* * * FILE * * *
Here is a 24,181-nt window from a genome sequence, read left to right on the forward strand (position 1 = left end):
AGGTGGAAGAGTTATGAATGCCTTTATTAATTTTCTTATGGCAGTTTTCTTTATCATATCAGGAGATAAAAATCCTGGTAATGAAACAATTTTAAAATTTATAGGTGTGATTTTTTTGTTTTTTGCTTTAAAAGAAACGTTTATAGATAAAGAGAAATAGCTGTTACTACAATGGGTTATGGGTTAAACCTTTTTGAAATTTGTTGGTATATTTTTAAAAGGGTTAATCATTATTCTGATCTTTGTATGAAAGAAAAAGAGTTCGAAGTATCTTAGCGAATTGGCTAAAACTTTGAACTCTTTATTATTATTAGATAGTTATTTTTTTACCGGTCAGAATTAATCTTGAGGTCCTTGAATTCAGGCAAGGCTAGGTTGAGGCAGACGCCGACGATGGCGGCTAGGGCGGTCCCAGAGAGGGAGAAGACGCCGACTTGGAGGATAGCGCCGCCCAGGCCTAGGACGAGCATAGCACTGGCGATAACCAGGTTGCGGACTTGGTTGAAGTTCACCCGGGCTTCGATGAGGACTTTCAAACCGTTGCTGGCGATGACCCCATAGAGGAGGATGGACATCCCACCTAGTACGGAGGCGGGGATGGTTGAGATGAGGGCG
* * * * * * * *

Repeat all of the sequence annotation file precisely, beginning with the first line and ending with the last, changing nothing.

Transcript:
Here is a 24,181-nt window from a genome sequence, read left to right on the forward strand (position 1 = left end):
AGGTGGAAGAGTTATGAATGCCTTTATTAATTTTCTTATGGCAGTTTTCTTTATCATATCAGGAGATAAAAATCCTGGTAATGAAACAATTTTAAAATTTATAGGTGTGATTTTTTTGTTTTTTGCTTTAAAAGAAACGTTTATAGATAAAGAGAAATAGCTGTTACTACAATGGGTTATGGGTTAAACCTTTTTGAAATTTGTTGGTATATTTTTAAAAGGGTTAATCATTATTCTGATCTTTGTATGAAAGAAAAAGAGTTCGAAGTATCTTAGCGAATTGGCTAAAACTTTGAACTCTTTATTATTATTAGATAGTTATTTTTTTACCGGTCAGAATTAATCTTGAGGTCCTTGAATTCAGGCAAGGCTAGGTTGAGGCAGACGCCGACGATGGCGGCTAGGGCGGTCCCAGAGAGGGAGAAGACGCCGACTTGGAGGATAGCGCCGCCCAGGCCTAGGACGAGCATAGCACTGGCGATAACCAGGTTGCGGACTTGGTTGAAGTTCACCCGGGCTTCGATGAGGACTTTCAAACCGTTGCTGGCGATGACCCCATAGAGGAGGATGGACATCCCACCTAGTACGGAGGCGGGGATGGTTGAGATGAGGGCG